3 Major Security Threats To Enterprise Mobility Infrastructure
Enterprise mobility infrastructure is highly vulnerable to data breaches. Here are the common threats to enterprises and ways that can be adopted by organizations to overcome them.
Fremont, CA: Enterprise mobility, an approach to work where the employees can execute their jobs from anywhere using a variety of devices and applications. Current enterprise mobility solutions leverage technologies like mobile applications, cloud, web applications, process, and management software, and more. This creates an organization-wide IT infrastructure, thus, enabling all the employees to access the organization’s information and data through their personal smartphones, office desktops, and tablets. Implementing enterprise mobility solution increases employee productivity in an organization. Some claim that they are unable to access all data required to perform job functions using their mobile devices due to security concerns. To minimize these security challenges, organizations are restricting users from accessing sensitive data from their personal mobile devices.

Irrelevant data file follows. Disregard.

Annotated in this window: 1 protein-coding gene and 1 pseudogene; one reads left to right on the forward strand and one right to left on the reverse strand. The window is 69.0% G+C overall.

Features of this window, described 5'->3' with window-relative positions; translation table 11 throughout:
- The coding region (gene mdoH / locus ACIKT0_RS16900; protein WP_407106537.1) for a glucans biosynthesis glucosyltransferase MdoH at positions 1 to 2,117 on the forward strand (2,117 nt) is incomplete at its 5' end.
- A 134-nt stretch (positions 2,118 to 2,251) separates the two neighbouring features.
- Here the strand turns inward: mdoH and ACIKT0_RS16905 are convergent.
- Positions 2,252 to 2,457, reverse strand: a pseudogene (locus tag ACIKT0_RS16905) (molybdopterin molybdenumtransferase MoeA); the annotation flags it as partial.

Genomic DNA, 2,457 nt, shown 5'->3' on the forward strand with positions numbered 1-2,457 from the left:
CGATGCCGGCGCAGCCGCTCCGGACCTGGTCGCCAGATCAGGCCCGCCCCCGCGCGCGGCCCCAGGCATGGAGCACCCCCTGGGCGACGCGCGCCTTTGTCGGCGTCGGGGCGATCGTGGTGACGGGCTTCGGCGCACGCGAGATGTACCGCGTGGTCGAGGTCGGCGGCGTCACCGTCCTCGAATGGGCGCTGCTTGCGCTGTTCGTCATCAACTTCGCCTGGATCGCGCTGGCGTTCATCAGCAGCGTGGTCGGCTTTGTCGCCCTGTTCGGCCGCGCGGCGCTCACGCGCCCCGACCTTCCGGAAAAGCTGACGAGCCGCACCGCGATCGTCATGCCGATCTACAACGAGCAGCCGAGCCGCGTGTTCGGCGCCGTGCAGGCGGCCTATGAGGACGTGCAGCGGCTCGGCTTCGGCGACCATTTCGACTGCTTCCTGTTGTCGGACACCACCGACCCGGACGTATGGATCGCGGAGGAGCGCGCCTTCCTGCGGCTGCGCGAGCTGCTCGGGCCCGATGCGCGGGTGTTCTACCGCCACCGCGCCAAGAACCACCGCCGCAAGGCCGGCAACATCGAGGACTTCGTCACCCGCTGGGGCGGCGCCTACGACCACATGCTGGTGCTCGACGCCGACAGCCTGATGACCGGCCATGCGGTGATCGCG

In recent years, with the increasing number of cybercrimes, several large organizations have become a victim to vulnerabilities. Clearly, there is no doubt that enterprise mobility infrastructure would be vulnerable to security breaches and other cyber attacks. Therefore, organizations should protect their data resources from the following three major security threats to enterprises.
Mobile applications have become part of human life, whether it is in entertainment, health, business, or gaming app. However, once these apps are installed on the user’s mobile phone, they require access to the user’s camera, gallery, mail contacts, contact information, and many more. When permitted, it creates an unauthorized gateway for malicious parties into enterprise mobility infrastructure. A successful MAM solution can secure mobile apps on the user’s personal device.
Employees carry their own mobile devices as the enterprise mobility adopting the BYOD trend is gaining momentum. These devices have a storage capacity ranging from 32GB-64GB, where a large amount of data can be accumulated. If one of the devices are stolen or lost, it can set the company back by $250, according to a study conducted by the Ponemon Institute. There should be protocols to control damage in such situations.
To minimize security breaches that arise from unauthorized access control, organizations are allowing approved personnel to access critical corporate data only when on the premises. However, this can reduce productivity and efficiency owing to restricted access to data. So organizations can address this with stringent identity authentication.